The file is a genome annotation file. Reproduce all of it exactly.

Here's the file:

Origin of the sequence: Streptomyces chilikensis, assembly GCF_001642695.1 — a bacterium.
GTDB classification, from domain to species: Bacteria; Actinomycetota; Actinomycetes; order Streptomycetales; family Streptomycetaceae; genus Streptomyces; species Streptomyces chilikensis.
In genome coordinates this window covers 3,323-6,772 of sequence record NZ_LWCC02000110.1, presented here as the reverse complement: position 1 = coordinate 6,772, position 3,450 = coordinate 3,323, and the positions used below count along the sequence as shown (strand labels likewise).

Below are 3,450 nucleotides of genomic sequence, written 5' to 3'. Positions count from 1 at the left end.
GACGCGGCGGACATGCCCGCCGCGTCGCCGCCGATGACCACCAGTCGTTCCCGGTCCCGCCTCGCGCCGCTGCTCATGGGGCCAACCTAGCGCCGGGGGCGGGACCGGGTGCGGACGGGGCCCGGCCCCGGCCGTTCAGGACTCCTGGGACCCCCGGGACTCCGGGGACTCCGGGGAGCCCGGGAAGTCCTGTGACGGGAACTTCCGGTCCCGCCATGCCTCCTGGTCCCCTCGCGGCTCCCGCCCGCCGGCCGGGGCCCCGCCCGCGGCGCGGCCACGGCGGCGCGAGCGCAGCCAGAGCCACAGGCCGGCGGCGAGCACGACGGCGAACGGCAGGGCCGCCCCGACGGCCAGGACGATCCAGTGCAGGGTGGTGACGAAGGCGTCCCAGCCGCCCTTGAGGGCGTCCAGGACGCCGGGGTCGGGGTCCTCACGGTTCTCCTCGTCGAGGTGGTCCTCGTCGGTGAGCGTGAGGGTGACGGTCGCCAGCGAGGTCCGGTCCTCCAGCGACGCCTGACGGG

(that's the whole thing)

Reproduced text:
Origin of the sequence: Streptomyces chilikensis, assembly GCF_001642695.1 — a bacterium.
GTDB classification, from domain to species: Bacteria; Actinomycetota; Actinomycetes; order Streptomycetales; family Streptomycetaceae; genus Streptomyces; species Streptomyces chilikensis.
In genome coordinates this window covers 3,323-6,772 of sequence record NZ_LWCC02000110.1, presented here as the reverse complement: position 1 = coordinate 6,772, position 3,450 = coordinate 3,323, and the positions used below count along the sequence as shown (strand labels likewise).

Below are 3,450 nucleotides of genomic sequence, written 5' to 3'. Positions count from 1 at the left end.
GACGCGGCGGACATGCCCGCCGCGTCGCCGCCGATGACCACCAGTCGTTCCCGGTCCCGCCTCGCGCCGCTGCTCATGGGGCCAACCTAGCGCCGGGGGCGGGACCGGGTGCGGACGGGGCCCGGCCCCGGCCGTTCAGGACTCCTGGGACCCCCGGGACTCCGGGGACTCCGGGGAGCCCGGGAAGTCCTGTGACGGGAACTTCCGGTCCCGCCATGCCTCCTGGTCCCCTCGCGGCTCCCGCCCGCCGGCCGGGGCCCCGCCCGCGGCGCGGCCACGGCGGCGCGAGCGCAGCCAGAGCCACAGGCCGGCGGCGAGCACGACGGCGAACGGCAGGGCCGCCCCGACGGCCAGGACGATCCAGTGCAGGGTGGTGACGAAGGCGTCCCAGCCGCCCTTGAGGGCGTCCAGGACGCCGGGGTCGGGGTCCTCACGGTTCTCCTCGTCGAGGTGGTCCTCGTCGGTGAGCGTGAGGGTGACGGTCGCCAGCGAGGTCCGGTCCTCCAGCGACGCCTGACGGG